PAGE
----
Posts Tagged ‘pets’

My Shadow

There is a man who lives not far from me. He is a quiet man.

Though we’ve met dozens of times, we’ve exchanged perhaps a hundred words, with a “Hey,” a nod, a “Howzit?”, or a wave encompassing our friendly, albeit distant, relationship. He drives a truck, likes to keep it clean, and rain or shine, he would take Rocco—his muscular doggo of high spirits and indeterminate heritage—out on their daily walk around the neighborhood.

For the past decade, Rocco was his constant companion, his shadow, so the day I saw him without Rocco, I knew something was wrong. A mutual friend informed me that, yes, Rocco had passed on a few days prior.

The next months were difficult for this man. His usual reserve was magnified. Meeting him at a gathering at our mutual friend’s place, his standoffish nature was pronounced, as if the company of others was almost painful. His grief was visible, and my heart ached for him.

Last week, I saw him again. He seemed more lively, younger even. He stood taller, and there was a spring in his step.

I waved. He waved back.

“Got a new pup!” he said.

“Wonderful! That’s very good news.”

There are pets, and then there are pets. Some are just a furry member of the family. Others, though, are true companions, and we are bonded, invested, tied to one another.

My wife and I have had a few pets—dog and cat—that never really bonded with either of us, animals that always strove for dominance or remained frustratingly aloof. We loved them, sure, but every day with them was a reassessment of the hierarchy, a test to see whose will was strongest, or simply a fulfillment of duty and need. Others, though, were different; we knew, without doubt, exactly whose pet it was.

Portia is definitely my cat. She follows me room to room, looks to me for treats, comes to me for snuggles and scritches. To her, my wife is merely a backup source of food, warmth, or even (in extremis) cuddles. I know I will outlive this cat (well, I certainly hope I will) and, like Rocco’s owner, I’ll feel the loss terribly when she’s gone, but having her in our lives is so much better than not having her here.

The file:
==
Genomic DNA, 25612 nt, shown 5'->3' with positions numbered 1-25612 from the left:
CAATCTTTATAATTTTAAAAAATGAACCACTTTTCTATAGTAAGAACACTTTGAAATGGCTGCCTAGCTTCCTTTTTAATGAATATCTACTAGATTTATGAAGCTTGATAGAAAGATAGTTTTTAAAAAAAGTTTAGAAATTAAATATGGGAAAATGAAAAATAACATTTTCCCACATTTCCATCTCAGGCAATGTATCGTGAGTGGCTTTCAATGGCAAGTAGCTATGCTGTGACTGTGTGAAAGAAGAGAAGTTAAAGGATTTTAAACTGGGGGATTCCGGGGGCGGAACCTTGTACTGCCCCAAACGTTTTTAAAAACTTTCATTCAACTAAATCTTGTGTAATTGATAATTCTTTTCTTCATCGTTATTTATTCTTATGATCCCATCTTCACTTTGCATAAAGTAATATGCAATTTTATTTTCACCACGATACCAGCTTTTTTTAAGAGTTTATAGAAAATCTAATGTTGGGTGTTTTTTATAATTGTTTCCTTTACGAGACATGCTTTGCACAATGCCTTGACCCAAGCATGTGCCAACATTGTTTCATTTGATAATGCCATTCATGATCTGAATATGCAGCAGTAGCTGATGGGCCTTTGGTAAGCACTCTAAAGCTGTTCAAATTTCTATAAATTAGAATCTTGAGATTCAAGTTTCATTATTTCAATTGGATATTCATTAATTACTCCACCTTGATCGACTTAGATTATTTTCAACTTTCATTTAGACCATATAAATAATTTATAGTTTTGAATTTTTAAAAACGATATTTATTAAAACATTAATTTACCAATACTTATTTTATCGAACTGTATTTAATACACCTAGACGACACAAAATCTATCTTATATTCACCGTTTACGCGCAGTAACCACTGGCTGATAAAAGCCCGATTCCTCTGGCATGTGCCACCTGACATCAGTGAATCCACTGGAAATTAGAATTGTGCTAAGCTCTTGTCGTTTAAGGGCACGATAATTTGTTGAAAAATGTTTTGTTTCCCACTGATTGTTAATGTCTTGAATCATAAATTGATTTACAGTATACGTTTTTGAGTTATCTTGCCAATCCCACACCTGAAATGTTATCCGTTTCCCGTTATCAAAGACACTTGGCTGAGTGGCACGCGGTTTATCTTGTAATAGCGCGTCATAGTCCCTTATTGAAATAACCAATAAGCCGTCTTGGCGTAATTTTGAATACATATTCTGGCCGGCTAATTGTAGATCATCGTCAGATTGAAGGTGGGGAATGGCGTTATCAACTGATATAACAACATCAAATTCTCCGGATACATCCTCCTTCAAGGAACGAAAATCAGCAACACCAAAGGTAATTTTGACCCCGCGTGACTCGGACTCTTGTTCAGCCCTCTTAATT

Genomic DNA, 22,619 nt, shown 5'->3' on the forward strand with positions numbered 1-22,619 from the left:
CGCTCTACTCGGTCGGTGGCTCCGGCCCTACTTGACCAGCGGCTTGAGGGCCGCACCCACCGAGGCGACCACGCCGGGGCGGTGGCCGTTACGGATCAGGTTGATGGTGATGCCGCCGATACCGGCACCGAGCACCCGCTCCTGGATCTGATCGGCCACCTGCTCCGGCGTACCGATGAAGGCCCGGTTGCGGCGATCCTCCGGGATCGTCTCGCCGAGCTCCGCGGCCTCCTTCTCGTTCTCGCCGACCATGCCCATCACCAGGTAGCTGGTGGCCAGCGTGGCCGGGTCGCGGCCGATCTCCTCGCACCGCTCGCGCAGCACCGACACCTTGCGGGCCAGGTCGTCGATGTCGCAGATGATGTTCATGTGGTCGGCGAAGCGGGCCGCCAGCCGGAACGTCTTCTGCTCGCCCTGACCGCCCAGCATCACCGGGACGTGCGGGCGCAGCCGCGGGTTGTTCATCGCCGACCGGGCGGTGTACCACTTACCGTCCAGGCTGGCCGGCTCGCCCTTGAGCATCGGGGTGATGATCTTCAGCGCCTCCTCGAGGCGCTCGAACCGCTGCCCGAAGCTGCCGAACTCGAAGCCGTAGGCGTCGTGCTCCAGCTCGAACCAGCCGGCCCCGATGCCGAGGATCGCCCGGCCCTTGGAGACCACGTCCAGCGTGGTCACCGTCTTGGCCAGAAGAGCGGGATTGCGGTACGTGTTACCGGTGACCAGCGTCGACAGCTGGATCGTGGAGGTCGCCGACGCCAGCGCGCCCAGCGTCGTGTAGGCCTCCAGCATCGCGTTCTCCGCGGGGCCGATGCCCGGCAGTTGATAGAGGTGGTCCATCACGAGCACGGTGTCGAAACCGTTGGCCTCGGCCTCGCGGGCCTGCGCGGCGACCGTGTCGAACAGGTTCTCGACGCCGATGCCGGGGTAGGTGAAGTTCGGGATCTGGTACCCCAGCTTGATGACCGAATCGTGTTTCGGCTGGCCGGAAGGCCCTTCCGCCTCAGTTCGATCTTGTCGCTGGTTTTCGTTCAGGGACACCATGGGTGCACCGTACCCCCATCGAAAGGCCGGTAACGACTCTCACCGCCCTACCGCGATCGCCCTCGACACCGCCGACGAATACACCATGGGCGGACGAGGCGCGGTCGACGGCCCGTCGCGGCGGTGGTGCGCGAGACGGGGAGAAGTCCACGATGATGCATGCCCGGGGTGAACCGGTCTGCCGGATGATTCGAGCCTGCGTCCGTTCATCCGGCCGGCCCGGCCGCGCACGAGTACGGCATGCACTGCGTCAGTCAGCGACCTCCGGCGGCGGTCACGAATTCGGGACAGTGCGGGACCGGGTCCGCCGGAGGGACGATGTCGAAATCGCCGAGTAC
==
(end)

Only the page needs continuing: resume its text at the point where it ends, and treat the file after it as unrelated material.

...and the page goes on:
She is my shadow, even in the dark of night.


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  • Always stretch after rising. Legs, too.
  • There’s never a bad time for a nap.
  • You can eat the same thing every day and be just fine.
  • Catch and release is fun, but sometimes catch is what’s required.
  • Dawn is one of the best times of the day.
  • Staring out the window is a perfectly good use of your time.
  • Sometimes you just have to put up with other people.
  • Don’t be afraid to ask for what you really want.

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Feline Delay Syndrome

No writing was done this week because, Portia.

I know, I know, you’re sick of all these cat-related posts.

Well, tough.

Portia is a rescue from Seattle Area Feline Rescue (SAFR), a no-kill shelter down the street from me. My intention was to meet a little calico they had there, but when we arrived, there were so many great personalities among the cats available for adoption, we had to spend time with several. Portia—originally named “Porsche,” but there was no way that was going to stand; we quickly changed it to a properly Shakespearean homophone—was by far the one who clicked with us, and so she’s who we brought home.

And so, our 35-year streak of having only black or black/white cats remains intact.

She’s settling in. So are we.

Writing will recommence.


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This past Father’s Day was not the type of day I’d envisioned, wanted, or was pleased with. Sick with a head cold, one hand wrapped up in gauze from a deep sheet-metal cut, facing major changes to my work and domestic patterns, I spent the day at the veterinarian’s office, saying goodbye to our seventeen-year old cat, Mouse, euthanizing her after she’d suffered acute kidney failure.

Not a good day.

But it did get me thinking, specifically about my dad. Apropos.